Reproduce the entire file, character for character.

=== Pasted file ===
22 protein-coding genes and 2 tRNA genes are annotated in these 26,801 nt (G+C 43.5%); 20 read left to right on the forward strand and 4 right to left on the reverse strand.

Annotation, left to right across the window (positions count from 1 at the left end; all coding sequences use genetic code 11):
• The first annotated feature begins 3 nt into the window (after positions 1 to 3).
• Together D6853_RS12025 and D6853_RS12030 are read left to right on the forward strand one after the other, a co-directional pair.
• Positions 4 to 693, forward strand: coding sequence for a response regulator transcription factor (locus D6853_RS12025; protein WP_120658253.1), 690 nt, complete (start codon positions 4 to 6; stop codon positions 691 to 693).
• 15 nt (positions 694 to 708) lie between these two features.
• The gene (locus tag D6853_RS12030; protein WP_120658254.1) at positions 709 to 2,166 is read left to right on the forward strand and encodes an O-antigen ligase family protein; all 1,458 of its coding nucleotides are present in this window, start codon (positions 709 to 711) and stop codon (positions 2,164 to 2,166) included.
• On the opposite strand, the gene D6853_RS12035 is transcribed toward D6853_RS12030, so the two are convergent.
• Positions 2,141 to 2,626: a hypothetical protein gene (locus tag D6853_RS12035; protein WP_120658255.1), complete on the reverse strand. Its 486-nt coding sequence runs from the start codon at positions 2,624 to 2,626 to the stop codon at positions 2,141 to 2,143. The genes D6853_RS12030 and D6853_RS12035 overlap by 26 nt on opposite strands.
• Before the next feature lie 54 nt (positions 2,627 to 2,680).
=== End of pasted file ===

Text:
22 protein-coding genes and 2 tRNA genes are annotated in these 26,801 nt (G+C 43.5%); 20 read left to right on the forward strand and 4 right to left on the reverse strand.

Annotation, left to right across the window (positions count from 1 at the left end; all coding sequences use genetic code 11):
• The first annotated feature begins 3 nt into the window (after positions 1 to 3).
• Together D6853_RS12025 and D6853_RS12030 are read left to right on the forward strand one after the other, a co-directional pair.
• Positions 4 to 693, forward strand: coding sequence for a response regulator transcription factor (locus D6853_RS12025; protein WP_120658253.1), 690 nt, complete (start codon positions 4 to 6; stop codon positions 691 to 693).
• 15 nt (positions 694 to 708) lie between these two features.
• The gene (locus tag D6853_RS12030; protein WP_120658254.1) at positions 709 to 2,166 is read left to right on the forward strand and encodes an O-antigen ligase family protein; all 1,458 of its coding nucleotides are present in this window, start codon (positions 709 to 711) and stop codon (positions 2,164 to 2,166) included.
• On the opposite strand, the gene D6853_RS12035 is transcribed toward D6853_RS12030, so the two are convergent.
• Positions 2,141 to 2,626: a hypothetical protein gene (locus tag D6853_RS12035; protein WP_120658255.1), complete on the reverse strand. Its 486-nt coding sequence runs from the start codon at positions 2,624 to 2,626 to the stop codon at positions 2,141 to 2,143. The genes D6853_RS12030 and D6853_RS12035 overlap by 26 nt on opposite strands.
• Before the next feature lie 54 nt (positions 2,627 to 2,680).